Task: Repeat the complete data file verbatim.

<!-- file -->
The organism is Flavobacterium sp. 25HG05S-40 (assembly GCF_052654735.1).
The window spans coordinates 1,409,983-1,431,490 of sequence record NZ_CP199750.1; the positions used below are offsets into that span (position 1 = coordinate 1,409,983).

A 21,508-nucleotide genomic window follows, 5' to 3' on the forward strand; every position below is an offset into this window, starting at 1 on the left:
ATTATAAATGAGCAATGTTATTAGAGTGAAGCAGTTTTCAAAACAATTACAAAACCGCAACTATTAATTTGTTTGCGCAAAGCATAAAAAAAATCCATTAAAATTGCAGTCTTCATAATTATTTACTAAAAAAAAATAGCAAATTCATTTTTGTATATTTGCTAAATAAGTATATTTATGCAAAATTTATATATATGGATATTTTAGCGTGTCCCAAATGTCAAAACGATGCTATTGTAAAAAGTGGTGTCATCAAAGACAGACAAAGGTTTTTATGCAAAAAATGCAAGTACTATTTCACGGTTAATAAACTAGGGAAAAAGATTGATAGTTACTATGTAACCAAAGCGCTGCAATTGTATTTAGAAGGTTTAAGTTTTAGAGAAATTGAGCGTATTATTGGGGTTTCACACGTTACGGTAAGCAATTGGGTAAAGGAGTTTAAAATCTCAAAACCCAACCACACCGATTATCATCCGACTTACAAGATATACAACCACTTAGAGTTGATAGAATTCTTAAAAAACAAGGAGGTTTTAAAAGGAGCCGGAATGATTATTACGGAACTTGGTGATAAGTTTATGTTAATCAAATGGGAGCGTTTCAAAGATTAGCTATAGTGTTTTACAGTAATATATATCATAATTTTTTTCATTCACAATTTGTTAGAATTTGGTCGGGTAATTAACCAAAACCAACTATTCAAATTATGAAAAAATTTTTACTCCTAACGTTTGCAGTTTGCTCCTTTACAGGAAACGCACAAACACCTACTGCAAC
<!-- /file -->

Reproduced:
The organism is Flavobacterium sp. 25HG05S-40 (assembly GCF_052654735.1).
The window spans coordinates 1,409,983-1,431,490 of sequence record NZ_CP199750.1; the positions used below are offsets into that span (position 1 = coordinate 1,409,983).

A 21,508-nucleotide genomic window follows, 5' to 3' on the forward strand; every position below is an offset into this window, starting at 1 on the left:
ATTATAAATGAGCAATGTTATTAGAGTGAAGCAGTTTTCAAAACAATTACAAAACCGCAACTATTAATTTGTTTGCGCAAAGCATAAAAAAAATCCATTAAAATTGCAGTCTTCATAATTATTTACTAAAAAAAAATAGCAAATTCATTTTTGTATATTTGCTAAATAAGTATATTTATGCAAAATTTATATATATGGATATTTTAGCGTGTCCCAAATGTCAAAACGATGCTATTGTAAAAAGTGGTGTCATCAAAGACAGACAAAGGTTTTTATGCAAAAAATGCAAGTACTATTTCACGGTTAATAAACTAGGGAAAAAGATTGATAGTTACTATGTAACCAAAGCGCTGCAATTGTATTTAGAAGGTTTAAGTTTTAGAGAAATTGAGCGTATTATTGGGGTTTCACACGTTACGGTAAGCAATTGGGTAAAGGAGTTTAAAATCTCAAAACCCAACCACACCGATTATCATCCGACTTACAAGATATACAACCACTTAGAGTTGATAGAATTCTTAAAAAACAAGGAGGTTTTAAAAGGAGCCGGAATGATTATTACGGAACTTGGTGATAAGTTTATGTTAATCAAATGGGAGCGTTTCAAAGATTAGCTATAGTGTTTTACAGTAATATATATCATAATTTTTTTCATTCACAATTTGTTAGAATTTGGTCGGGTAATTAACCAAAACCAACTATTCAAATTATGAAAAAATTTTTACTCCTAACGTTTGCAGTTTGCTCCTTTACAGGAAACGCACAAACACCTACTGCAAC